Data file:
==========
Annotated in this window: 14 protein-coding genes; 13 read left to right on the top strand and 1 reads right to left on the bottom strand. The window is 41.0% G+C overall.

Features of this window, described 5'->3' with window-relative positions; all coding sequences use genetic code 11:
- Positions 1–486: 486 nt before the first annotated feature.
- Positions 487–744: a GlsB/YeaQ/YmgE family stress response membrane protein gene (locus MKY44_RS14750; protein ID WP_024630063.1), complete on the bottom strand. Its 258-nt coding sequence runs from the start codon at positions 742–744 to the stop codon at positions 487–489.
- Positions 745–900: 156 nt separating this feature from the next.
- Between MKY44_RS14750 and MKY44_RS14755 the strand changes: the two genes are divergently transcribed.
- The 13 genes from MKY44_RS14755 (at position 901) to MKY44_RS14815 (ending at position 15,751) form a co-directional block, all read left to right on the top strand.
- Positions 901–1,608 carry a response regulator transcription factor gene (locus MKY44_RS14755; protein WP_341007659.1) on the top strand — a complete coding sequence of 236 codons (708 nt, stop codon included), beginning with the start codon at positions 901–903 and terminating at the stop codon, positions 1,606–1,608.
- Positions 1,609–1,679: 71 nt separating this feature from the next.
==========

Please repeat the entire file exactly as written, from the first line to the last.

Annotated in this window: 14 protein-coding genes; 13 read left to right on the top strand and 1 reads right to left on the bottom strand. The window is 41.0% G+C overall.

Features of this window, described 5'->3' with window-relative positions; all coding sequences use genetic code 11:
- Positions 1–486: 486 nt before the first annotated feature.
- Positions 487–744: a GlsB/YeaQ/YmgE family stress response membrane protein gene (locus MKY44_RS14750; protein ID WP_024630063.1), complete on the bottom strand. Its 258-nt coding sequence runs from the start codon at positions 742–744 to the stop codon at positions 487–489.
- Positions 745–900: 156 nt separating this feature from the next.
- Between MKY44_RS14750 and MKY44_RS14755 the strand changes: the two genes are divergently transcribed.
- The 13 genes from MKY44_RS14755 (at position 901) to MKY44_RS14815 (ending at position 15,751) form a co-directional block, all read left to right on the top strand.
- Positions 901–1,608 carry a response regulator transcription factor gene (locus MKY44_RS14755; protein WP_341007659.1) on the top strand — a complete coding sequence of 236 codons (708 nt, stop codon included), beginning with the start codon at positions 901–903 and terminating at the stop codon, positions 1,606–1,608.
- Positions 1,609–1,679: 71 nt separating this feature from the next.